In 2006, Declan Sephton-Hulme suffered a brain haemorrhage as a result of a genetic condition, leaving him with memory and speech problems and seemingly dashing his dreams of playing professional rugby. But he recovered and secured a place on the Warrington Wolves Scholarship programme before moving to Widnes Vikings and making his Super League debut in 2013. This year he graduated from Edge Hill University with a degree in sport and exercise science, winning the Adam Bell Scholarship for “honesty, resilience, hard work and commitment”.
Where and when were you born?
I was born in Whiston Hospital on 14 January 1993, which is just down the road from St Helens where I’ve lived all my life.
How has this shaped you?
I had a very normal upbringing, and stayed local. I’d say this has made me a very down-to-earth person.
To what extent has higher education contributed to your career so far?
I see it as something that will benefit my career later in life when I’ve retired from playing professionally; I was already playing rugby for years before I started my course.
Did your illness and subsequent experiences change your perspective on life?
No – I’m a very laid-back person who takes every day as it comes.
What is your message for other budding sportspeople who face potentially life-/career-threatening injuries?
You’ll find a way to do what you want to do. Don’t give up – if injury stands in your way find something else you love and pursue that.
What was your university experience like in terms of juggling studies, rugby and rehabilitation?
I just got on with my life. The only remaining symptom is some problems with memory. I made sure to take a lot of notes during my lectures so that I didn’t forget anything. In terms of juggling studies with my career, fortunately my university was flexible and supportive when I had to dash off to training in between lectures.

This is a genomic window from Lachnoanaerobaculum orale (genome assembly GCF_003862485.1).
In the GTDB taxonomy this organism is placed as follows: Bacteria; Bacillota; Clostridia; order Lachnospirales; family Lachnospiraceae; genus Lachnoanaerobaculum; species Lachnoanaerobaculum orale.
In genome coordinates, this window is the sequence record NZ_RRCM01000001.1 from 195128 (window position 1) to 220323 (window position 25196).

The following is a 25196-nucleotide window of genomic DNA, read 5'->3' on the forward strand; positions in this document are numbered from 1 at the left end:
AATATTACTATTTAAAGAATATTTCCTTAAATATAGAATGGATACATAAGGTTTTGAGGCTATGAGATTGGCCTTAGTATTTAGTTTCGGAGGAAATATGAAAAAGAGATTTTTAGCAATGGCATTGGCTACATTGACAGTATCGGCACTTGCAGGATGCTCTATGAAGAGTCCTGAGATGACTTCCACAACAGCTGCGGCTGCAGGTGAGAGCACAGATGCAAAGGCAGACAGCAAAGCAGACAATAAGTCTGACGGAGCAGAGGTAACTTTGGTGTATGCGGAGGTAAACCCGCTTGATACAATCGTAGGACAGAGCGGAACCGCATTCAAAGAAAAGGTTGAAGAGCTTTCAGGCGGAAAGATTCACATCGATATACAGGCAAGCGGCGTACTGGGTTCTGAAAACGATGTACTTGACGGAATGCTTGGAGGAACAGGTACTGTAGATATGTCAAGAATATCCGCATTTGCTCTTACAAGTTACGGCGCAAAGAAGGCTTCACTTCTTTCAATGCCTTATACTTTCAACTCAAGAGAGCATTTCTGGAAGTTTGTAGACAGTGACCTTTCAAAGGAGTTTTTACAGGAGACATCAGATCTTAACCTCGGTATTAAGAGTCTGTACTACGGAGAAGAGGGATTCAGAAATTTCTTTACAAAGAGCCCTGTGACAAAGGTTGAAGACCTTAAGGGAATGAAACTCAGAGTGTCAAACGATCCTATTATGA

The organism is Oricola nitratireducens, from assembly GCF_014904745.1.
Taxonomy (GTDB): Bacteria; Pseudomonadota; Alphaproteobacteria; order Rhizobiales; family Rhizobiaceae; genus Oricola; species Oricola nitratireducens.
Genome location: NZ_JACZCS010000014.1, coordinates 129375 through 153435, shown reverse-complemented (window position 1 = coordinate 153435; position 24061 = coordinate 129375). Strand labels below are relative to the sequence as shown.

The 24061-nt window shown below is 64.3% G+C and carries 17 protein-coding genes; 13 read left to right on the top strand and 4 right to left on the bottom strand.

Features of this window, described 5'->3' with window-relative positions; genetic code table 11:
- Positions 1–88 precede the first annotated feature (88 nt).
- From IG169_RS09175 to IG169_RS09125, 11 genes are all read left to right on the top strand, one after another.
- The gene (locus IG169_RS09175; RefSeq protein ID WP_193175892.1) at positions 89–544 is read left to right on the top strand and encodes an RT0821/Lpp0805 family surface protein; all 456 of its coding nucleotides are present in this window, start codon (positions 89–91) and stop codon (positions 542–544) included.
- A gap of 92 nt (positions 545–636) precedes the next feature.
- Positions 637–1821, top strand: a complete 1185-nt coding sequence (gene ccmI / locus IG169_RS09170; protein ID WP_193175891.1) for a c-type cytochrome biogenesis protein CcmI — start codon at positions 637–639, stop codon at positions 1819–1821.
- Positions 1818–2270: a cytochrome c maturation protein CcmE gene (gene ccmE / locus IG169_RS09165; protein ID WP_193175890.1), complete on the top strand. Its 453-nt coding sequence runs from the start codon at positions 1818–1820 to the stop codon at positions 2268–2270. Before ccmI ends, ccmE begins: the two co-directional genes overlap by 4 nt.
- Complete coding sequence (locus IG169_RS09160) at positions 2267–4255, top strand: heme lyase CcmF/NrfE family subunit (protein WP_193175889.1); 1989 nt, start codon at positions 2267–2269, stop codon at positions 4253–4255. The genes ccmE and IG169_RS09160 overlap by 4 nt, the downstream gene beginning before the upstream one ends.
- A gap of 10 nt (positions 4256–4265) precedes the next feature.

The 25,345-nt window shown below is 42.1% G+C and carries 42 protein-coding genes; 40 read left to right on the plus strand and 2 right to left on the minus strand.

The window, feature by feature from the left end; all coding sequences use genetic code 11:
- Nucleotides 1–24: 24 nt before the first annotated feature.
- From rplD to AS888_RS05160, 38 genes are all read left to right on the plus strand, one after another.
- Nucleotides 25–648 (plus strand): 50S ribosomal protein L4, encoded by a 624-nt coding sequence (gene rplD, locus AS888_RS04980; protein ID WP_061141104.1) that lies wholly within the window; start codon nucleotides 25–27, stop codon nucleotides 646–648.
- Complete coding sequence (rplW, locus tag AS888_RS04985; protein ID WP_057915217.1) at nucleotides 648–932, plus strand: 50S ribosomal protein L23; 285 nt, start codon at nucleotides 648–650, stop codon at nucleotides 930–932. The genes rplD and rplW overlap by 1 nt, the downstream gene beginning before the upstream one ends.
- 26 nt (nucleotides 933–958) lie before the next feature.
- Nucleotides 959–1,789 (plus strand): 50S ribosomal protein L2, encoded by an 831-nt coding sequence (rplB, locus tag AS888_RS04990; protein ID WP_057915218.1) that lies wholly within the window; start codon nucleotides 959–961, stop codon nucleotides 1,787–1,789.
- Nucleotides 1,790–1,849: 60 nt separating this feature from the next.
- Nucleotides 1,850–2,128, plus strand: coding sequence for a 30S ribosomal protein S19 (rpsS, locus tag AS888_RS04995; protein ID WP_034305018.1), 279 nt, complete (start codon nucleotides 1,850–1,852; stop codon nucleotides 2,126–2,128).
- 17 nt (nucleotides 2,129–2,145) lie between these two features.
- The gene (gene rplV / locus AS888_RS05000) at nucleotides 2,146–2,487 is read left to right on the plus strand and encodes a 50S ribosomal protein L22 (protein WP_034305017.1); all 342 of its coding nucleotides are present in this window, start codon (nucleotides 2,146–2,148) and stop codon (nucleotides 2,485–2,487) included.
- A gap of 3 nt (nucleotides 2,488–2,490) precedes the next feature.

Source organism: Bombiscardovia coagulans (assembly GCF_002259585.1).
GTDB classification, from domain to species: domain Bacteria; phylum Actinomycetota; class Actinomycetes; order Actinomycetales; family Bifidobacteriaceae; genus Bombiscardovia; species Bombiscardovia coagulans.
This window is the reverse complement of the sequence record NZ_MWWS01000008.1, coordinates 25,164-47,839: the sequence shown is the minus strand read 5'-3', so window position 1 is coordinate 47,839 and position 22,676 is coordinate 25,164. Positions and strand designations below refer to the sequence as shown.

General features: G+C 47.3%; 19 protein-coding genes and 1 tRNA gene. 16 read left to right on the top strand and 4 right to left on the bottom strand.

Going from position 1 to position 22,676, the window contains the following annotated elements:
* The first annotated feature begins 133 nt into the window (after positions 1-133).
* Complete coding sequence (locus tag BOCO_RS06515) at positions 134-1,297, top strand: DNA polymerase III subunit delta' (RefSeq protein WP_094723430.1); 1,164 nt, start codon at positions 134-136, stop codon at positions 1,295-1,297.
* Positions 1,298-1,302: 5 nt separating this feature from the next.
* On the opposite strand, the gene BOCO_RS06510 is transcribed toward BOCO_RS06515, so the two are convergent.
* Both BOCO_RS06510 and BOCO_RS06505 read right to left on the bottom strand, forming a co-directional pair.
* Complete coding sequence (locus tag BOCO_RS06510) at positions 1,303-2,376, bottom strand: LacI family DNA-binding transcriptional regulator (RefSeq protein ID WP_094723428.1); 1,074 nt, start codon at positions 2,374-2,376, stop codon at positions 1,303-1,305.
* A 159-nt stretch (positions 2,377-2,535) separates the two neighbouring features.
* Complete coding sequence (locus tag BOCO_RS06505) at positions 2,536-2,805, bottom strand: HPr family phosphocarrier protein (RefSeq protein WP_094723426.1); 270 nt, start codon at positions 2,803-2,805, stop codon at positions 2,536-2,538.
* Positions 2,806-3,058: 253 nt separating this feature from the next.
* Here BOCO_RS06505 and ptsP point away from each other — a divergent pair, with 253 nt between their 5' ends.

Are there any particular risks for you playing a sport involving so many collisions and impacts?
I’m only at risk as much as any other person playing the game.
Does your condition affect how you play during games at all?
No, I don’t even think about it.
If you were a prospective university student (again) facing £9,000 fees, would you apply or go straight into work?
With having a career already, I would maybe consider studying after my retirement from professional playing. That might make more financial sense.
What keeps you awake at night?
Something as simple as what I am going to eat the next day. I guess I really am a very laid-back person.
As a child, what did you want to do when you grew up?
Originally I wanted to be a professional footballer. But through playing footy at school it turned out I couldn’t kick a ball, so I decided I’d better pick it up and run with it! Now I prefer rugby.
What do you do for fun?
I do “pretend” sports like golf and fishing.
What kind of undergraduate were you?
A very busy one. Although I enjoyed my time at university, I didn’t have a chance to spend much time there outside teaching hours, unlike my friends who lived on campus. I did manage to fit in the odd Wednesday night down at the students’ union, when all the sports teams socialised, which was good fun.
What was your most memorable moment at university?
When the university honoured me with an Adam Bell scholarship. I felt thrilled but emotional when my name was called. The award helped me prepare for playing professional rugby full time as well as juggling my studies.
What do you want to do with your degree?
I love rugby and want to stay involved, even after I retire from playing professionally. This is where I see my degree as coming in useful. I’d like to be in a training role at a professional club in the UK or maybe even Australia – there is so much opportunity there.